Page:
It was an offer Ghanem al-Masarir should not have had to consider for long before accepting.
A weekly column with the Washington Post would be great exposure for the Saudi Arabian comedian and satirist, who had made a name for himself in the Arab world but was struggling to break through to Western audiences.
Yet it was exposure he has been avoiding since the last man in the job was murdered 16 months ago by agents of the Saudi government.
“There is a lot to think about. Of course I want the platform, but I risk becoming a second Jamal,” Mr Masarir told the Telegraph, referring to Jamal Khashoggi, the late Saudi journalist and dissident who was killed in his country’s consulate in Istanbul in October 2018.
Mr Masariri, 39, became famous for his YouTube channel “The Ghanem Show”, which he hosts from exile in the UK. The show, which criticised the Saudi royal family, earned him a legion of fans but also one powerful enemy – Crown Prince Mohammed bin Salman.
As the channel’s popularity increased – at one point his videos were receiving tens of millions of views – so did the harassment.
The offer of a column came the same week as reports that Jeff Bezos, the owner of the Washington Post and the world’s richest person, had seen his Twitter and other social media accounts allegedly hacked by the crown prince or MBS, himself.
One of few not surprised by the news was Mr Masarir, whose own phone is suspected to have been infiltrated by Saudi hackers he is now suing.
“What was interesting is that we seem to have all been hacked in the same period of time – mid-late 2018,” said Mr Masarir. “Me, Jeff Bezos, Jamal, Omar (Abdulaziz, a Saudi activist in Canada), and that’s just the people we know about.
“Something was going on with Saudi at this time, a paranoia,” he told the Telegraph via end-to-end encrypted messaging service Signal – the app of choice for the privacy-conscious as it is virtually impenetrable.
He first suspected something was wrong when his iPhone’s iOS software was not updating, so he sent it off for analysis at Citizen Lab, the cybersecurity organisation at the University of Toronto.
Experts assessed the phones of both Mr Masarir and Mr Abdulaziz and found spyware infections with identical elements — both were surreptitiously installed through a fake DHL package delivery link — and led to the same Saudi-controlled server.
“Absolutely nobody in Saudi would do such a thing without the approval of MBS,” said Mr Masarir, suggesting he believed the hacks had been ordered at the very top.
The Saudi government has denied hacking Mr Masarir’s phone.
“I’m not Bezos, they didn’t blackmail me. I don’t have anything interesting enough,” he jokes. “What they want is to know everything about you: who you are contacting, what you are doing and saying. It gives them complete access to your private life in.”
Mr Masarir, who has been living under police protection in north London since Mr Khashoggi’s assassination, last month filed a lawsuit against the Saudi government at the High Court in London, in an extremely rare case against the ultra-conservative kingdom.
He wants an apology and unspecified damages. Saudi has three months to respond to his lawyers before they take the next step.
There are few legal precedents and should the case reach court it will shine an uncomfortable spotlight on Riyadh’s alleged campaign of harassment of its critics.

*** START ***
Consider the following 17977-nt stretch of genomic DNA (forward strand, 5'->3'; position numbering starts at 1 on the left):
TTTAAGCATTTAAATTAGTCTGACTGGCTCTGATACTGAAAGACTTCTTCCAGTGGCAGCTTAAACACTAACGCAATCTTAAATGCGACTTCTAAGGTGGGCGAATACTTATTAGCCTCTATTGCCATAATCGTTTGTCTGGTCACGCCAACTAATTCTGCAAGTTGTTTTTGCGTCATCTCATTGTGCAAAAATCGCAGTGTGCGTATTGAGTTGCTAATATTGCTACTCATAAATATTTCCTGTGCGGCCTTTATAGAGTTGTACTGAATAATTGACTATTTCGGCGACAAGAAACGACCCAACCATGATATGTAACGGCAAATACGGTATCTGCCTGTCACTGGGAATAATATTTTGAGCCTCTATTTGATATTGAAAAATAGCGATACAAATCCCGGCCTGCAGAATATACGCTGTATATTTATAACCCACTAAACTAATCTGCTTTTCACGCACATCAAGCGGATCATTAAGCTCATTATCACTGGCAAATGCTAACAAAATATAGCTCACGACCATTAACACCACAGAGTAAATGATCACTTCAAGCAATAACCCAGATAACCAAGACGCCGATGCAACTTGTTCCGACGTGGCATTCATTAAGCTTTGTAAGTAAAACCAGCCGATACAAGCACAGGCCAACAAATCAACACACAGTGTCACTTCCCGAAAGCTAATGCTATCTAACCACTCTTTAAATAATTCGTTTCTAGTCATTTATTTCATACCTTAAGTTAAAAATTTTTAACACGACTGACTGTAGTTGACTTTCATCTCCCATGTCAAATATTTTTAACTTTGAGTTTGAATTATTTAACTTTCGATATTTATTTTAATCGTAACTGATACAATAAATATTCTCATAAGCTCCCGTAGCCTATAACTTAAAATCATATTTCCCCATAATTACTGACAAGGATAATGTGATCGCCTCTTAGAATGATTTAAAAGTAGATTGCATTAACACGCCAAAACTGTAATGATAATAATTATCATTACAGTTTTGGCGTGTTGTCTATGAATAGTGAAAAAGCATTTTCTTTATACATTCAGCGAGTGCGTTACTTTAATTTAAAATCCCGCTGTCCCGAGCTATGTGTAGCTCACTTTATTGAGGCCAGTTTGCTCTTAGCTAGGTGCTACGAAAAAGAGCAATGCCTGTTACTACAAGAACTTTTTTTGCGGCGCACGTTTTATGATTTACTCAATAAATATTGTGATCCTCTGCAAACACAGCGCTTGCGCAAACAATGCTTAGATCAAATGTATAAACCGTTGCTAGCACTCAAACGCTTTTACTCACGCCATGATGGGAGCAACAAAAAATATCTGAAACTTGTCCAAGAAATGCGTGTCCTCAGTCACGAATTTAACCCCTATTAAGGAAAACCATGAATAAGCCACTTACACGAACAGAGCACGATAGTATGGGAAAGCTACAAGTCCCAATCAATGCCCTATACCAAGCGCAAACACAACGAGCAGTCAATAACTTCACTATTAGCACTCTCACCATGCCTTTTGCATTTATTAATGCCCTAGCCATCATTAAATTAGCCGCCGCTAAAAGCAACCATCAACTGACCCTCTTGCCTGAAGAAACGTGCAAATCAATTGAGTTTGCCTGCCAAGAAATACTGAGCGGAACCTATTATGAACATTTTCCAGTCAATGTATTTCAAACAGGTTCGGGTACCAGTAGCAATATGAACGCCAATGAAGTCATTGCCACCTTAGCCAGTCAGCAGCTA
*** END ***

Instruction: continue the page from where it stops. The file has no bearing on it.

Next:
Not only that, it could broaden the scope of liability for cyber attacks.
“He (MBS) has been running a campaign to silence critics and he has been successful,” Mr Masarir said. “For years it has seemed like the regime could not be touched by the legal system but finally I have the opportunity to hold them to account.”
Despite the reforms taking place under MBS, including women’s right to drive, the loosening of male guardianship restrictions and the opening up to tourism, he claims the kingdom has never been more repressive.
“I speak to people inside Saudi and they tell me ‘we are like North Korea,’” he said. “The only difference is we have money and a good relationship with America and the West.”
Mr Masarir, who has long been vocal of his government, arrived in the UK in 2003 to take up a place on the University of Portsmouth’s computer science course. When his student visa ran out he applied for political asylum in 2012, though it would not be granted until 2018: a delay, he claims, that was down to Saudi pressure on the British government.
He has taken a break from filming “The Ghanem Show” but still worries about his safety in the UK, pointing to his host country’s close relationship with the kingdom.
The two are important trade partners. The British government even licensed the sale of £600 million worth of military equipment to Saudi six months after the murder of Mr Khashoggi.
The hacking attempts on Mr Masarir have not stopped either. Just minutes before our interview he received prompts from Google to change his email passwords, suggesting someone was trying to access his accounts.
He also continues to be targeted by an army of pro-Saudi government “bots” on Twitter, which send him hundreds of messages a day intended to intimidate him.
But Mr Masarir is determined to not let them succeed, publishing his first op-ed in the Washington Post last week. “(At first) I kept my opposition to the Saudi regime quiet, but as time passed I felt the need to speak up for those who still suffered,” he told the Post’s readers.
“It felt good to speak out,” he said of the column this week, “and I’ve missed writing, but I don’t know yet whether it can be a regular gig.”